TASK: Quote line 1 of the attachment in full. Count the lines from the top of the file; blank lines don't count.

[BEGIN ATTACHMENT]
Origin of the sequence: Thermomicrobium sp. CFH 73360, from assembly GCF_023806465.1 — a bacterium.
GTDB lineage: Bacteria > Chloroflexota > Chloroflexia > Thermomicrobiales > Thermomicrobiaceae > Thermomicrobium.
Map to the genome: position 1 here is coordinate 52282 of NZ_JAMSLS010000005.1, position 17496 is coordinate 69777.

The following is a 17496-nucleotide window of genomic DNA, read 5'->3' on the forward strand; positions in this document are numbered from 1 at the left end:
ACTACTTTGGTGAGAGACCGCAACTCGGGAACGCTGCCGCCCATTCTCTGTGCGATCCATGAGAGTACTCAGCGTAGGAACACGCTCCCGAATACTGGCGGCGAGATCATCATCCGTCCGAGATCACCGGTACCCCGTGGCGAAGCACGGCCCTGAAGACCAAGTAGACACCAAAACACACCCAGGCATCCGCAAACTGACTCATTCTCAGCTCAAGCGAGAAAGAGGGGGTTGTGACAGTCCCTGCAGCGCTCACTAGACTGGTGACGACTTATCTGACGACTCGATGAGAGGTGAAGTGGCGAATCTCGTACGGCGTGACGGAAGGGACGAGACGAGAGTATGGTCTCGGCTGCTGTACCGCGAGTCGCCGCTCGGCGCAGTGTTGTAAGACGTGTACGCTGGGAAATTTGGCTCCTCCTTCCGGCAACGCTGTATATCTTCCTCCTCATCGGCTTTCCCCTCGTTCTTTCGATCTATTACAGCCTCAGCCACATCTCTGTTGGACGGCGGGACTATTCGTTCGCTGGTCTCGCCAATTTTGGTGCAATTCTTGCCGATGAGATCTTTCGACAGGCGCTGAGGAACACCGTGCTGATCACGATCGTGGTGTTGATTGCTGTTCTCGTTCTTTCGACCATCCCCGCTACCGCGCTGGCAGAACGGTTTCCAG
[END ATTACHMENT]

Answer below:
Origin of the sequence: Thermomicrobium sp. CFH 73360, from assembly GCF_023806465.1 — a bacterium.